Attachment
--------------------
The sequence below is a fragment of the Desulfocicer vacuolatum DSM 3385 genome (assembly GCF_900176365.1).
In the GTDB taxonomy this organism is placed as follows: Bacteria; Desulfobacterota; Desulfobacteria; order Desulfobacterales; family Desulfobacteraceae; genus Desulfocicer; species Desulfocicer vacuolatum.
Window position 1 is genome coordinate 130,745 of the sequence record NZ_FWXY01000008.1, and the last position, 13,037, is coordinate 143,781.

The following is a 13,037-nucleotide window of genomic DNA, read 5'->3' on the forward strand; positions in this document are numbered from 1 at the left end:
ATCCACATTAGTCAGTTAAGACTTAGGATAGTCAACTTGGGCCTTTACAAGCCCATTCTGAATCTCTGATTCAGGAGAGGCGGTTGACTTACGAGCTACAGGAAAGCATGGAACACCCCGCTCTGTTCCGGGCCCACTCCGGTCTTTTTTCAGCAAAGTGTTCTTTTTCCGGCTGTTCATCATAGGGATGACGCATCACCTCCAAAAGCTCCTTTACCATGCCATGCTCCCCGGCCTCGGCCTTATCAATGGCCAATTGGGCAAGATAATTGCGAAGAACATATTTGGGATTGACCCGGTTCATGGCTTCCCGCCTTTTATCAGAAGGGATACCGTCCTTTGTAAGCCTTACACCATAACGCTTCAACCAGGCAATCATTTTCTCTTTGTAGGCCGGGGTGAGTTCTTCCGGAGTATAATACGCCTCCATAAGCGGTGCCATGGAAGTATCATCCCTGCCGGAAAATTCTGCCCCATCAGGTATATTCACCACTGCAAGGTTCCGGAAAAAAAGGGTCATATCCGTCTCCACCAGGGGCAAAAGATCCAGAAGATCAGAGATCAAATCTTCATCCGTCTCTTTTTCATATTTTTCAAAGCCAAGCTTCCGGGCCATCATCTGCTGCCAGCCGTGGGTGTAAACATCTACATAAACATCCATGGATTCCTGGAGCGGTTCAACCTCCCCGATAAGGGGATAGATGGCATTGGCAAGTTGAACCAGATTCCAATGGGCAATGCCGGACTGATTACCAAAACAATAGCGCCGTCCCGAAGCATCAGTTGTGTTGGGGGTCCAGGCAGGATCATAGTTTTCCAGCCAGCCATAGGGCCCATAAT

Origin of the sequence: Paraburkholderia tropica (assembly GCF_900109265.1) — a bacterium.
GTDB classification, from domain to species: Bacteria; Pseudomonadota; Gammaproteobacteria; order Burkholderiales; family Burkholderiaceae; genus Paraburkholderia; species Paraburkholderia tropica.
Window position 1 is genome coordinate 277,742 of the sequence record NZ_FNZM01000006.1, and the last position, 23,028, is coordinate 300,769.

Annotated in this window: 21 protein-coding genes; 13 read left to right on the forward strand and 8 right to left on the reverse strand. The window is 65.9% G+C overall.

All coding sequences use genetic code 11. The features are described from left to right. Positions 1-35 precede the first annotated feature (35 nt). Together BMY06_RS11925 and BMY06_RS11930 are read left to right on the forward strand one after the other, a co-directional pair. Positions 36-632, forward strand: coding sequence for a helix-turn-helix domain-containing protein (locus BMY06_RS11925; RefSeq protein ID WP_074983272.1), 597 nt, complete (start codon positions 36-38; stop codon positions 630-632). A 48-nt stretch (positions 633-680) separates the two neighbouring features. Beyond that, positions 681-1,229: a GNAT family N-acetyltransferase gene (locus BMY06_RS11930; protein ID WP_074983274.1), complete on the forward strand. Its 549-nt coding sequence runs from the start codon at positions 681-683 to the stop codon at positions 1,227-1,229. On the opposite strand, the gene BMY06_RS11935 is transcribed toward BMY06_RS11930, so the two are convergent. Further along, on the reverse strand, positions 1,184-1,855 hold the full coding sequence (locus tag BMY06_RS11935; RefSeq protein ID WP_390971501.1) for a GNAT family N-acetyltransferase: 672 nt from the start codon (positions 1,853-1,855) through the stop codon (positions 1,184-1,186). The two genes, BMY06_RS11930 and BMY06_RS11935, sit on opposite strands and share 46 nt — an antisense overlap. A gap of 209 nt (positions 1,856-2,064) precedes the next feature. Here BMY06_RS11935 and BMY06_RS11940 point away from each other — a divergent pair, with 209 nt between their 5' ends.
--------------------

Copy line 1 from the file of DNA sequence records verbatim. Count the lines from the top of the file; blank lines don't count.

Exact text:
The sequence below is a fragment of the Desulfocicer vacuolatum DSM 3385 genome (assembly GCF_900176365.1).